Insurance companies are now also acquiring data at the individual surgeon level to approve or deny spine procedures. "We are not there yet, but we are heading in a direction where individual surgeons will be held accountable for their outcomes and costs," says Dr. Phillips.
The outlook for minimally invasive procedures is rosy because data shows they are clinically sound and cost-effective; younger surgeons are also learning the techniques during their training and are excited to apply them.
"Younger surgeons today are often learning the minimally invasive skill set during residencies and fellowships. They are supervised during the learning curve and gaining considerable experience in MIS," says Dr. Phillips. "This is the ideal path to gaining MIS expertise so the younger surgeons can make the jump to performing these techniques in their own practice."
The less invasive procedures lend themselves to the outpatient setting, which is a huge opportunity for spinal care. Across the country, pioneering spine surgeons are performing cases in ambulatory surgery centers safely and effectively, but it will take time before most surgeons are technically proficient enough to make the switch.
"Undoubtedly outpatient spine is the future," says Dr. Phillips. "The biggest deterrent right now is the ability to reproducibly perform more complex surgeries in the ASC.. It's about managing perioperative analgesia and postoperative pain. There is no surgical reason why we can't do spine surgeries as an outpatient, but peri-operative pain management is critical."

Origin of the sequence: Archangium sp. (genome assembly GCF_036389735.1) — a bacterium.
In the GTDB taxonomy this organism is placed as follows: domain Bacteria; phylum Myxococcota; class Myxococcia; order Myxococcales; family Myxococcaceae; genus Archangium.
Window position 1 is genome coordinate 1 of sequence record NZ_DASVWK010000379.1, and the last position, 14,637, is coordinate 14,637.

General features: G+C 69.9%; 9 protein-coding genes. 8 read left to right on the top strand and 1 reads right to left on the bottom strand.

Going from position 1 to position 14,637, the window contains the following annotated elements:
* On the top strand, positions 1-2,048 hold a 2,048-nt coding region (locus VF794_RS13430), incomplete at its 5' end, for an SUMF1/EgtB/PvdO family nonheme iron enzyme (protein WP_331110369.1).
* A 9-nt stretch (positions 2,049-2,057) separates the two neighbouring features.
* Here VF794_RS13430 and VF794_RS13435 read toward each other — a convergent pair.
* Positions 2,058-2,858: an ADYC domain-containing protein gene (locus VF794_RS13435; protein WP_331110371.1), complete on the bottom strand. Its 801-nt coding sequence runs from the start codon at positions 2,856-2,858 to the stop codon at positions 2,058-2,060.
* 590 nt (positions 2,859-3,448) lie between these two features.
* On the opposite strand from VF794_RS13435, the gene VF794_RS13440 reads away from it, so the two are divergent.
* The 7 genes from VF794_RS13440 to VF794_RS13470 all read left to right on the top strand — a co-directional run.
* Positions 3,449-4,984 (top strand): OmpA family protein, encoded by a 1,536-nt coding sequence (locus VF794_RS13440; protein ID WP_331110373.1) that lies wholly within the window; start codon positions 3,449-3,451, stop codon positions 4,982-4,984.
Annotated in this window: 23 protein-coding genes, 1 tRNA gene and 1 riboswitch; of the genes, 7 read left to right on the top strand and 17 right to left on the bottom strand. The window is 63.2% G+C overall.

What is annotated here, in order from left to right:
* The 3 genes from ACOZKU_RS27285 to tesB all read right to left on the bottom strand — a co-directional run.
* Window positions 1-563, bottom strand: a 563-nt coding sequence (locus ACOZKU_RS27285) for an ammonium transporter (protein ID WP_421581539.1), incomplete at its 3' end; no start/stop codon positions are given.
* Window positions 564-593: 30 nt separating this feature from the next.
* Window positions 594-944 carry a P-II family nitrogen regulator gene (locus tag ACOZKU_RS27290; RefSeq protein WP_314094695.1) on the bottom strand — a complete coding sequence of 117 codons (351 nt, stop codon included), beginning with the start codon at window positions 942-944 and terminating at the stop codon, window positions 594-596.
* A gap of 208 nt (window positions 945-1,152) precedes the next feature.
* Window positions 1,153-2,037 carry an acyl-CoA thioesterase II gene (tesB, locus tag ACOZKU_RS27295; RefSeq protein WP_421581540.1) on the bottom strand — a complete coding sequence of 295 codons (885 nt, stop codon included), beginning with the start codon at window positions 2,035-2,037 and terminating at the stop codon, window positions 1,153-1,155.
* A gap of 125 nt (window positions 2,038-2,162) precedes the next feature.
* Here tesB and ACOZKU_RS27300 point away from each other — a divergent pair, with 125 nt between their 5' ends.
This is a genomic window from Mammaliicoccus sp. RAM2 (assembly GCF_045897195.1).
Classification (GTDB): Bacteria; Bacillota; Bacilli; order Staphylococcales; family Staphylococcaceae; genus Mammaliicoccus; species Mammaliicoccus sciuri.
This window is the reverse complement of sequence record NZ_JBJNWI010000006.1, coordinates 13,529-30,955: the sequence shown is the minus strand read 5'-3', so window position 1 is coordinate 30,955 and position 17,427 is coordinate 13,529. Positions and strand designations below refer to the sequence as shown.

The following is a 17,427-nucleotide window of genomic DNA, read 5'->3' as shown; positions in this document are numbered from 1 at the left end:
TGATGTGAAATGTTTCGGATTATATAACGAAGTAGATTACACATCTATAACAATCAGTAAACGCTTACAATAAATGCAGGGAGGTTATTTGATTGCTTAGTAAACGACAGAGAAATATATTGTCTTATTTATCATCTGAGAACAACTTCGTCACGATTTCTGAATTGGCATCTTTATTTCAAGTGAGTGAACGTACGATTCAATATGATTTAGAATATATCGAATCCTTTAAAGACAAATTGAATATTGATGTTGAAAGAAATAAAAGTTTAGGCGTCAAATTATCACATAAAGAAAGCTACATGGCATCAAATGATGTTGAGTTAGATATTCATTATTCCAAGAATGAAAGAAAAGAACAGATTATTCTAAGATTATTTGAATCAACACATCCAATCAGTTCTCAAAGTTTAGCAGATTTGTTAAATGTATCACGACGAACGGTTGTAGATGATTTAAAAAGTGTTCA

At Midwest Orthopaedics at Rush we are fortunate to have had the multimodal analgesia approach for outpatient Joint Replacement developed at our institution. The surgeons now apply this approach to their spine patients to facilitate ASC surgeries. It is a matter of time until the cost savings of ASC surgeries are so apparent that payers will demand these procedures be performed in the lowest cost venue, says Dr. Phillips.
The next step for many ASCs is bundled payments.
"When you look at value-based health care, the ASC is the perfect opportunity for bundled payments, allowing the surgeon to manage the whole bundle in a transparent way," says Dr. Phillips. Since Medicare added outpatient spine surgery codes in 2015 more commercial payers are willing to negotiate on outpatient spine procedures.
"The payment methods have to evolve so that the bundles provide appropriate reimbursement for the implants," says Dr. Phillips. "Without an ASC carve-out for implants and biologics, these procedures are difficult to justify in the current bundled payment structures. Ultimately, when the payers realize the savings and efficiencies, they will need to figure out how to make spine surgery work in the ASC environment because it translates into global savings."